„… the release of a special audiophile treat. It is not without reason that French critics have just awarded the choir the ‘Diapason d’or’ prize.“ (K Int’l)
From bar one, I felt an assurance and naturalness about the rhythms, a clarity and tonal richness in the orchestral and vocal texture, a stylishness of phrasing and embellishment, and a sheer zest and power of dramatic presentation that add up to a totally convincing and gripping whole. […] Neumann and his team have excelled themselves, and so has Handel, and anyone who thinks 18th-century music wanting in musico-dramatic force is urged to acquire this magnificent set without delay.
…Against the competition, this new German recording rates very high. It is certainly superior to Harnoncourt's heavily cut and somewhat mannered Teldec reissue.
Little by little, L'Allegro, il Penseroso ed il Moderato (1740) is gaining recognition as one of Handel's masterpieces. The idea of interleaving passages from John Milton's twinned poems delineating two extremes of human temperament clearly inspired the composer; the actual literary work was done initially by James Harris and amended by Charles Jennens. The composer also had Jennens pen a final section praising the integration of "Mirth" and "Melancholy" into "Moderation."
Georg Philipp Telemann (1681-1767), He cast his concertos - almost a hundred are known to exist - in the traditional form of the four-movement suite (slow-fast-slow-fast), but also used the three-movement form established by Vivaldi. Although the slow movements disclose a greater degree of originality, the fast ones are more effective. In some of Telemann's concertos, the character of the themes and the structure of the movements point beyond the Baroque style to the early Classical period (e.g. the last movement of the Concerto for Oboe d'amore). The distinctive harmonies of some of the parts also underscore Telemann's opinion that, although the possibilities of melodic invention may become exhausted, it is always possible to vary the harmony.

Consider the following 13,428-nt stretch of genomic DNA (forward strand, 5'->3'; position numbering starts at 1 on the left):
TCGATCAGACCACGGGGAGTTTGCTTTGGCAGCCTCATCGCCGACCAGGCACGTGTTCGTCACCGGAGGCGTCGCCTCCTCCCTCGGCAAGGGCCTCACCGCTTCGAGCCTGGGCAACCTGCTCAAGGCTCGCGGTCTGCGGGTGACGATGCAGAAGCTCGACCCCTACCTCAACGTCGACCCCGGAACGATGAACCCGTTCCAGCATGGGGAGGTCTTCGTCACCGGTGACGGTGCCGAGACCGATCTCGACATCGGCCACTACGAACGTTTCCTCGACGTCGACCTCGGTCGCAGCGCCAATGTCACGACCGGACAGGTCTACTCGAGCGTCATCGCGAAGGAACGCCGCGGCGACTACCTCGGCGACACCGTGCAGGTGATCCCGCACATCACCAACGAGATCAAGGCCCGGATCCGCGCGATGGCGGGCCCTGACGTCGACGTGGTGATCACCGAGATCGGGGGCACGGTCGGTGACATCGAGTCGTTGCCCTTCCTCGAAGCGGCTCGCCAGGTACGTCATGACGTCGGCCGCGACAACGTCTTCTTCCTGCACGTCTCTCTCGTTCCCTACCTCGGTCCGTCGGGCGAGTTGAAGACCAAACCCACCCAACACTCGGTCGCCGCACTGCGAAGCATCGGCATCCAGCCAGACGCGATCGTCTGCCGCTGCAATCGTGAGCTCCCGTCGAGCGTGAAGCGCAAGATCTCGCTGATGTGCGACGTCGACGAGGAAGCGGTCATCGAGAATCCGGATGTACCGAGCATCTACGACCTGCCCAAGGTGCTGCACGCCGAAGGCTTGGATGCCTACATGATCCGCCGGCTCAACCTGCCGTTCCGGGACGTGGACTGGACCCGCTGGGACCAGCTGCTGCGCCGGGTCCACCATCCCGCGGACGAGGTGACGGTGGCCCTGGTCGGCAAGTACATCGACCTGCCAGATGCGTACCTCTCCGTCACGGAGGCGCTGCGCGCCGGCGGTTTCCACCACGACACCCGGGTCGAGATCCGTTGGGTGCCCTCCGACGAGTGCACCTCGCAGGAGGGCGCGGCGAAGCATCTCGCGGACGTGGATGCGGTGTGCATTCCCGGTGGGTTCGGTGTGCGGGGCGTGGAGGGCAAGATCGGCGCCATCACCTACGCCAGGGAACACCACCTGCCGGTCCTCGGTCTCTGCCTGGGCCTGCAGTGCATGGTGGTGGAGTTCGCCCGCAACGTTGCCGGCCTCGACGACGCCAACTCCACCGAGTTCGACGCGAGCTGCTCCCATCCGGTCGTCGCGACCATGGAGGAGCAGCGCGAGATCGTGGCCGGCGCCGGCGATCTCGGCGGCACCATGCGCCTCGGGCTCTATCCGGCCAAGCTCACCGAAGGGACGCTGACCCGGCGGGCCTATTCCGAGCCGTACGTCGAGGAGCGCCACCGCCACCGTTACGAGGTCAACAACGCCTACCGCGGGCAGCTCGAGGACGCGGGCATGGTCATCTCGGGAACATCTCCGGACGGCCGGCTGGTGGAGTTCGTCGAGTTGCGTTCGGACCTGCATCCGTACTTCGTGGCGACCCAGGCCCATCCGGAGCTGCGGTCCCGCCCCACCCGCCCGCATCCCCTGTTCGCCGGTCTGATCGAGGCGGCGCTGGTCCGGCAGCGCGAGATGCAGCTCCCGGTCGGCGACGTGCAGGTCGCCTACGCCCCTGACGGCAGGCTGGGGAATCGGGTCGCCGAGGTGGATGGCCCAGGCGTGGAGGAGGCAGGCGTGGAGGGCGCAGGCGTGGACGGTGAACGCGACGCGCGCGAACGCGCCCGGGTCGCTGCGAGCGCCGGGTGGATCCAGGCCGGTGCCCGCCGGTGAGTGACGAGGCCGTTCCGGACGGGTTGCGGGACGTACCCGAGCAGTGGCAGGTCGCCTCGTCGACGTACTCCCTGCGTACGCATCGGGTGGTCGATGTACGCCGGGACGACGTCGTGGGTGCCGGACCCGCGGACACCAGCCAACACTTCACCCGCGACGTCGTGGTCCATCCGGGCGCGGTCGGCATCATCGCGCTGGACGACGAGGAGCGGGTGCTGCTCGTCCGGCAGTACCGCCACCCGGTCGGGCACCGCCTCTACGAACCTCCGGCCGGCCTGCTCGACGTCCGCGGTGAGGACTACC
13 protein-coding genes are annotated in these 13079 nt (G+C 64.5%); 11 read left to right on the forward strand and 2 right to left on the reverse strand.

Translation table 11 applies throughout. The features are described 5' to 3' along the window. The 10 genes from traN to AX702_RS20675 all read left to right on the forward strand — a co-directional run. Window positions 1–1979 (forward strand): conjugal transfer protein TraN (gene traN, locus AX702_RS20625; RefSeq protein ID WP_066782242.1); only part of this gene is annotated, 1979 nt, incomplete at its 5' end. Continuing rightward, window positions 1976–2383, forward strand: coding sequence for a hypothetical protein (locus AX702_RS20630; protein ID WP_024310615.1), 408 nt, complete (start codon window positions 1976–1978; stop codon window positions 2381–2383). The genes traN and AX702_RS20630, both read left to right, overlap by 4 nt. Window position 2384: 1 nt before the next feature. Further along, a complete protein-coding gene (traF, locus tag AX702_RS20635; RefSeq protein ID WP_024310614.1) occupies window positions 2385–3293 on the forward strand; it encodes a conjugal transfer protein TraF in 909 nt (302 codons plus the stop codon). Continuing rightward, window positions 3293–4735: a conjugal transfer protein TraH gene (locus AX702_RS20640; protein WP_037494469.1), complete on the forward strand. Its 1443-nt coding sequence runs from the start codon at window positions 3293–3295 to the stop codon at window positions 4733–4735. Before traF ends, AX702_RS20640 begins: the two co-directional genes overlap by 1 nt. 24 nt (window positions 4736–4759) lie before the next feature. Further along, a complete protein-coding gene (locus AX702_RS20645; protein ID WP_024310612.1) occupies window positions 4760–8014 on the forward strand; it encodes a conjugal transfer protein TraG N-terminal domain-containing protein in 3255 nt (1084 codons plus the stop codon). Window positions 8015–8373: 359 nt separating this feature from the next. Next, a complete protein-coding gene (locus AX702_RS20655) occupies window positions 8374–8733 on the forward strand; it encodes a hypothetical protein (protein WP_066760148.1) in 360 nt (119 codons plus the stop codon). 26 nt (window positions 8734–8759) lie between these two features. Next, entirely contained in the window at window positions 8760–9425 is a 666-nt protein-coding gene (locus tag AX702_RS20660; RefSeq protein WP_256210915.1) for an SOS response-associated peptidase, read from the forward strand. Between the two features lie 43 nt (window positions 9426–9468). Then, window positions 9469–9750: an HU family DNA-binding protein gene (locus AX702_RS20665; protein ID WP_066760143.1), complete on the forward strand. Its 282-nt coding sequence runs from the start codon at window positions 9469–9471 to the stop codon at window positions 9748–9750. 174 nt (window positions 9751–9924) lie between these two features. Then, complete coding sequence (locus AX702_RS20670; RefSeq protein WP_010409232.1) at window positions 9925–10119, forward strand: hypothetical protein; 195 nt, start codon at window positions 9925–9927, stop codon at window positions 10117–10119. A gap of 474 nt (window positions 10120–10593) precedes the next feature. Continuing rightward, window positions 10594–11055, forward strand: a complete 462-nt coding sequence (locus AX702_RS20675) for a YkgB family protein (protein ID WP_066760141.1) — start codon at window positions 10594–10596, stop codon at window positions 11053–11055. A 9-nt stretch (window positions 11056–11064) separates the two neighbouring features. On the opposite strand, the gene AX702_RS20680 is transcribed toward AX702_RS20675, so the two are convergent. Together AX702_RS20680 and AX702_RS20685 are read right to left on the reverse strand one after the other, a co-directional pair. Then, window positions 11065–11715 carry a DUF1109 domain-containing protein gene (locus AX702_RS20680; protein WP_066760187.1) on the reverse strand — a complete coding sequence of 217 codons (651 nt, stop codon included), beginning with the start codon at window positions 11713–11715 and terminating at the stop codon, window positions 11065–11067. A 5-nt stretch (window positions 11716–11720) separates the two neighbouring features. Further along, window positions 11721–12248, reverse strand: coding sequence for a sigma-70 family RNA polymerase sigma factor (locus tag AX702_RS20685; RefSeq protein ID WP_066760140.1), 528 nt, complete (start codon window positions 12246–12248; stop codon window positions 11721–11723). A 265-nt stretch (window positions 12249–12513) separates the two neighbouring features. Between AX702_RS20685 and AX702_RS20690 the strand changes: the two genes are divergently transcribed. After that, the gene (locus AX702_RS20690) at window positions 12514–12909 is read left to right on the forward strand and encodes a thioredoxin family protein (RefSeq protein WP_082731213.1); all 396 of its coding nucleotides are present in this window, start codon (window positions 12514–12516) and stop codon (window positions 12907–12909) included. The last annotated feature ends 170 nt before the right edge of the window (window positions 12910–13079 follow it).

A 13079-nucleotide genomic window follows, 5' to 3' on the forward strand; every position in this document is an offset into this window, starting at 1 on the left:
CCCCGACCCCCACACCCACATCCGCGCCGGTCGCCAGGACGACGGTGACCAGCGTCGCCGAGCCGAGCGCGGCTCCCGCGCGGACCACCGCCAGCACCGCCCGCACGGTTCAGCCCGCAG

“[These suites] have rarely been recorded or promoted by harpsichordists during the most recent revival of interest in ‘early music.’” I realize that Richard Egarr is entitled to his own opinions—his liner notes on an earlier release, for example, likened the humor in Purcell’s harpsichord music to that of the wonderful old 1950s BBC comedy The Goon Show —but he’s not entitled to his own facts. Christopher Brodersen pointed out in a 2011 review of these works featuring Laurence Cummings ( Fanfare 34:5) that ArkivMusic listed nine complete sets played on the harpsichord, with several others on the piano. I find some of the suites have considerably more recordings than that, in 2014: 26 for the Suite in A Major, 28 for the Suite in D Minor, 25 for the Suite in E Minor, 47 for the Suite in E Major. If such numbers reflect rare recordings, I have to wonder what Egarr would consider a moderate number, let alone a frequent one.
Classical music is one of the greatest joys in life. Opera on the other hand, is often too melodramatic to stomach. But there is nothing more enchanting than an Aria. On this 2 CD set, Emma Kirkby sings in sweet exultation. Her voice expresses power and agility yet a limpid tranquility. Clarity is the greatest achievement of any musician. With the aid of precision accompaniment on period instruments, shameless perfection is delivered. She soothes the soul longing for beauty. Her marvelous Soprano is rendered on 25 tracks in this eclectic ensemble. If you are a champion of Handel or a devotee of Mozart, you should not hesitate to purchase this CD. Emma Kirkby will have you beaming with delight and pining for more. Surely it will be one of the brightest of your collection.